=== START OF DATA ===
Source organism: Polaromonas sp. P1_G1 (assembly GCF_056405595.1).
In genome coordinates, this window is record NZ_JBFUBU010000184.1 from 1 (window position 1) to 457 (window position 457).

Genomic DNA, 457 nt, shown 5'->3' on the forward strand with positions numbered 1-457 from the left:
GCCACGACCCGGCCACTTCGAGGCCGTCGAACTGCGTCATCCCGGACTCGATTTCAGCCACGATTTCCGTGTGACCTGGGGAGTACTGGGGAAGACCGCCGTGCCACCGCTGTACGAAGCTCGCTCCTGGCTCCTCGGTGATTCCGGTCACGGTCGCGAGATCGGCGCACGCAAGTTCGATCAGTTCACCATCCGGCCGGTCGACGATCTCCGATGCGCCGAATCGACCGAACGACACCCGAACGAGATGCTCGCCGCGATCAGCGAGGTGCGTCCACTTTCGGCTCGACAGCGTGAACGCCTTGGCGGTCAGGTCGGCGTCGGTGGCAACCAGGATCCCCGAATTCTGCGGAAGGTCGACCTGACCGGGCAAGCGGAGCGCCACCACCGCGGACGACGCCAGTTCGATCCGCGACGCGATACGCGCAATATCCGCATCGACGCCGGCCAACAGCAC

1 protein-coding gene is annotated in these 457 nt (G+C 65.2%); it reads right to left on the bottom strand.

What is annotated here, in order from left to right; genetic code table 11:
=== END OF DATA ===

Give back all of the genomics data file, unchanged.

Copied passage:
Source organism: Polaromonas sp. P1_G1 (assembly GCF_056405595.1).
In genome coordinates, this window is record NZ_JBFUBU010000184.1 from 1 (window position 1) to 457 (window position 457).

Genomic DNA, 457 nt, shown 5'->3' on the forward strand with positions numbered 1-457 from the left:
GCCACGACCCGGCCACTTCGAGGCCGTCGAACTGCGTCATCCCGGACTCGATTTCAGCCACGATTTCCGTGTGACCTGGGGAGTACTGGGGAAGACCGCCGTGCCACCGCTGTACGAAGCTCGCTCCTGGCTCCTCGGTGATTCCGGTCACGGTCGCGAGATCGGCGCACGCAAGTTCGATCAGTTCACCATCCGGCCGGTCGACGATCTCCGATGCGCCGAATCGACCGAACGACACCCGAACGAGATGCTCGCCGCGATCAGCGAGGTGCGTCCACTTTCGGCTCGACAGCGTGAACGCCTTGGCGGTCAGGTCGGCGTCGGTGGCAACCAGGATCCCCGAATTCTGCGGAAGGTCGACCTGACCGGGCAAGCGGAGCGCCACCACCGCGGACGACGCCAGTTCGATCCGCGACGCGATACGCGCAATATCCGCATCGACGCCGGCCAACAGCAC

1 protein-coding gene is annotated in these 457 nt (G+C 65.2%); it reads right to left on the bottom strand.

What is annotated here, in order from left to right; genetic code table 11: